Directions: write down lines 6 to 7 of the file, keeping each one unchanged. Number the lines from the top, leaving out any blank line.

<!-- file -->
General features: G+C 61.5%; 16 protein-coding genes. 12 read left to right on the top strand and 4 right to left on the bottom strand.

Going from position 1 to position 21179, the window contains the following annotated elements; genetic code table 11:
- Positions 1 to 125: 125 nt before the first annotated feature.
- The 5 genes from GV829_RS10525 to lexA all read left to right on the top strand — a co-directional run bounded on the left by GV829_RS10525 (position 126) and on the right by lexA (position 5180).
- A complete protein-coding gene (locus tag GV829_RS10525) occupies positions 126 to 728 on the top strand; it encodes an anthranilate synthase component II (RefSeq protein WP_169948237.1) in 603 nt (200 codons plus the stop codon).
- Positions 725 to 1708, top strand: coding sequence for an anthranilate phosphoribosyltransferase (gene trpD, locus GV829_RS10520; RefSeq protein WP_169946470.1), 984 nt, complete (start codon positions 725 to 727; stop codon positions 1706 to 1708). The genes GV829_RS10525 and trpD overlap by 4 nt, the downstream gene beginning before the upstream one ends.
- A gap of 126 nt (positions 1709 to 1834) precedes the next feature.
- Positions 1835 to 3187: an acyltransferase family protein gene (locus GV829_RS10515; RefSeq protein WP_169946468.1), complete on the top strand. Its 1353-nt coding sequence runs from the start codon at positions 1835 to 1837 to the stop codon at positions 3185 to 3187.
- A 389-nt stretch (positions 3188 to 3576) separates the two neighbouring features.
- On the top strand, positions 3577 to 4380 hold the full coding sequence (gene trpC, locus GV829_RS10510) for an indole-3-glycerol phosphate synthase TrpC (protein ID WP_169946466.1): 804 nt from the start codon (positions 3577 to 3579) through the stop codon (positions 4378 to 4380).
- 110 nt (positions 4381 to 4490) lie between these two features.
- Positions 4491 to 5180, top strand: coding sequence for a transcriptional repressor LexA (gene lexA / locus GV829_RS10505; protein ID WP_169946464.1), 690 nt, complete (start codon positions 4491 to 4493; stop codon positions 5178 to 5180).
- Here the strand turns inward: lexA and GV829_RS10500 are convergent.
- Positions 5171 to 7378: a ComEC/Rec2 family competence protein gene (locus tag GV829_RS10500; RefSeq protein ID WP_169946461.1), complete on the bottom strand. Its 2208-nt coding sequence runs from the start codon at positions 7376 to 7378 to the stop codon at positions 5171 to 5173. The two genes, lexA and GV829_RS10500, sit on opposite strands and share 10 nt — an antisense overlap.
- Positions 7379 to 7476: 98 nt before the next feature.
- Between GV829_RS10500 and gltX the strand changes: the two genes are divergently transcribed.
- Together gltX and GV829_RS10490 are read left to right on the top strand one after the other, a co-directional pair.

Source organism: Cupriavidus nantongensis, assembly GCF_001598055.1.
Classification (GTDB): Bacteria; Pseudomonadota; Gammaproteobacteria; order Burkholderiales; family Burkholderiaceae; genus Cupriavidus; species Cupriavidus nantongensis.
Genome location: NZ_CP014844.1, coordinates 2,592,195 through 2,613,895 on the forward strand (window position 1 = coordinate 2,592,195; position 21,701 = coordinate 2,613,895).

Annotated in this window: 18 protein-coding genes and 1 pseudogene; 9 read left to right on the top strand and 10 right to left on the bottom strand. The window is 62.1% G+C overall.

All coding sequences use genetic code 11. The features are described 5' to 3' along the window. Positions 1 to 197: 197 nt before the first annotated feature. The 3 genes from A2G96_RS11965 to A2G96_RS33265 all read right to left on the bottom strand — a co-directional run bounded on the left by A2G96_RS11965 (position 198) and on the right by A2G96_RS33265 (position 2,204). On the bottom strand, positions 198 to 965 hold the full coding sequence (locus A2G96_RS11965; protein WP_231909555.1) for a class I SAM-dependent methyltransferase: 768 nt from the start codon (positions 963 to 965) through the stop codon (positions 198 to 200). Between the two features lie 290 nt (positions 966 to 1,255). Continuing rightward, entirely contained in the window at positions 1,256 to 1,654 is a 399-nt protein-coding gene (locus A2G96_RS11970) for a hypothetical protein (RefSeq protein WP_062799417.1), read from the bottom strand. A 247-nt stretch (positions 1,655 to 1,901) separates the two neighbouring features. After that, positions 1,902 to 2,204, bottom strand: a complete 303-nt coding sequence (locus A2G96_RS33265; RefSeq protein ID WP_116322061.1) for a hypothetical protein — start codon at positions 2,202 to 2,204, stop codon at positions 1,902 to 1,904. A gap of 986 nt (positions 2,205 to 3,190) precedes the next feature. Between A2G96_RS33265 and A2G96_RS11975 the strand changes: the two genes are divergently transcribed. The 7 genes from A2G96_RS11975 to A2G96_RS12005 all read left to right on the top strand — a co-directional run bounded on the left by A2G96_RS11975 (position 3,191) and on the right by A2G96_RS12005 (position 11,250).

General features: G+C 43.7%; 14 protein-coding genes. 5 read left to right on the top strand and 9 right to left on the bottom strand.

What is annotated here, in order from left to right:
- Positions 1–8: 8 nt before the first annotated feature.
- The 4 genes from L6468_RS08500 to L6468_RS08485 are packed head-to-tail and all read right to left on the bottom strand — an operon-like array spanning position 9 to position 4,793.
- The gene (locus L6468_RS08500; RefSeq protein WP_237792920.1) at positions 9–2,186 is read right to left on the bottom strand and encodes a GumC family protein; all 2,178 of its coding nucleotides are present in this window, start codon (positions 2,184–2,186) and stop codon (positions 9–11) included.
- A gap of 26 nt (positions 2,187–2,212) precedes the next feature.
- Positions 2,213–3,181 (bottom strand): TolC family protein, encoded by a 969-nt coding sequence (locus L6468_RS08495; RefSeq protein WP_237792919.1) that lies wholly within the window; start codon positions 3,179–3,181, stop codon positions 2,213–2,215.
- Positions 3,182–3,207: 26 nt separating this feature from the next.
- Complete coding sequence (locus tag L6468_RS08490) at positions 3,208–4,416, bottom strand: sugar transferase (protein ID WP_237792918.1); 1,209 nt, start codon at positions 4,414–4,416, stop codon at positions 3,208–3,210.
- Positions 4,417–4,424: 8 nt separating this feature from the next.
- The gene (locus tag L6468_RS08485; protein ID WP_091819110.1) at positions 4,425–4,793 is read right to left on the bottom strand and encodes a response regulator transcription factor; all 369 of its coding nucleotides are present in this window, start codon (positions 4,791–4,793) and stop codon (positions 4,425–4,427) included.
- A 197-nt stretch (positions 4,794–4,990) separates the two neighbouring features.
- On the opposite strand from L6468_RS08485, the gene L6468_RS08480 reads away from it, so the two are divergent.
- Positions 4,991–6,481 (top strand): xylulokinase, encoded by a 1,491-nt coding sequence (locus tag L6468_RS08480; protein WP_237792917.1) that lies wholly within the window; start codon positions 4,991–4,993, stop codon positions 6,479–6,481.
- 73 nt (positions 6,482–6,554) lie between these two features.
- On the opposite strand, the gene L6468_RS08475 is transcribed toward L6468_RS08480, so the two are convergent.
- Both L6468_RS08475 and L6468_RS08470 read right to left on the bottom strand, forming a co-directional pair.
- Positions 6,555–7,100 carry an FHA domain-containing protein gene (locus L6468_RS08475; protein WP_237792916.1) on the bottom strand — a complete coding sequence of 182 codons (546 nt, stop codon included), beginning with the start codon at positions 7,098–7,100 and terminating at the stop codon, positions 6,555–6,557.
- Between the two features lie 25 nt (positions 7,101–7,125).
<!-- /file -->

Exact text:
- Positions 725 to 1708, top strand: coding sequence for an anthranilate phosphoribosyltransferase (gene trpD, locus GV829_RS10520; RefSeq protein WP_169946470.1), 984 nt, complete (start codon positions 725 to 727; stop codon positions 1706 to 1708). The genes GV829_RS10525 and trpD overlap by 4 nt, the downstream gene beginning before the upstream one ends.
- A gap of 126 nt (positions 1709 to 1834) precedes the next feature.